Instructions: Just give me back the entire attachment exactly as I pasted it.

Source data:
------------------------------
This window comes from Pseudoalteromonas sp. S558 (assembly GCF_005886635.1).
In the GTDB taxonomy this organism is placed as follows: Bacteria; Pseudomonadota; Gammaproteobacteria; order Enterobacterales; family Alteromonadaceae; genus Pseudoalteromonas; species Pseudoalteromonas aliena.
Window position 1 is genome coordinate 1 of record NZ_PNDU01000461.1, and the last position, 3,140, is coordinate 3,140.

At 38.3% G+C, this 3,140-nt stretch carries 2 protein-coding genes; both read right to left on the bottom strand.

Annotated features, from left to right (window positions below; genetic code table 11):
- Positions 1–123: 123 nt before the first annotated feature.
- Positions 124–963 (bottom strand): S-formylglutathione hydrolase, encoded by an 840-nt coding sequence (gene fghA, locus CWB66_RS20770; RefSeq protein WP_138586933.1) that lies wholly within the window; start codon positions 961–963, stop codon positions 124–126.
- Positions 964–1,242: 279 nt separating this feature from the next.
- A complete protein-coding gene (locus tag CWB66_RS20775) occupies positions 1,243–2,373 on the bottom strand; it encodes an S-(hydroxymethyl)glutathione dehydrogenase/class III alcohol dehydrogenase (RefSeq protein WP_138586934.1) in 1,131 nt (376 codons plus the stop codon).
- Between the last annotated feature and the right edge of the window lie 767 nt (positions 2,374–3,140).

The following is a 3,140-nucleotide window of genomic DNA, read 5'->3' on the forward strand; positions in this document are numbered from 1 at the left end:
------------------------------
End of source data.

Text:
This window comes from Pseudoalteromonas sp. S558 (assembly GCF_005886635.1).
In the GTDB taxonomy this organism is placed as follows: Bacteria; Pseudomonadota; Gammaproteobacteria; order Enterobacterales; family Alteromonadaceae; genus Pseudoalteromonas; species Pseudoalteromonas aliena.
Window position 1 is genome coordinate 1 of record NZ_PNDU01000461.1, and the last position, 3,140, is coordinate 3,140.

At 38.3% G+C, this 3,140-nt stretch carries 2 protein-coding genes; both read right to left on the bottom strand.

Annotated features, from left to right (window positions below; genetic code table 11):
- Positions 1–123: 123 nt before the first annotated feature.
- Positions 124–963 (bottom strand): S-formylglutathione hydrolase, encoded by an 840-nt coding sequence (gene fghA, locus CWB66_RS20770; RefSeq protein WP_138586933.1) that lies wholly within the window; start codon positions 961–963, stop codon positions 124–126.
- Positions 964–1,242: 279 nt separating this feature from the next.
- A complete protein-coding gene (locus tag CWB66_RS20775) occupies positions 1,243–2,373 on the bottom strand; it encodes an S-(hydroxymethyl)glutathione dehydrogenase/class III alcohol dehydrogenase (RefSeq protein WP_138586934.1) in 1,131 nt (376 codons plus the stop codon).
- Between the last annotated feature and the right edge of the window lie 767 nt (positions 2,374–3,140).

The following is a 3,140-nucleotide window of genomic DNA, read 5'->3' on the forward strand; positions in this document are numbered from 1 at the left end: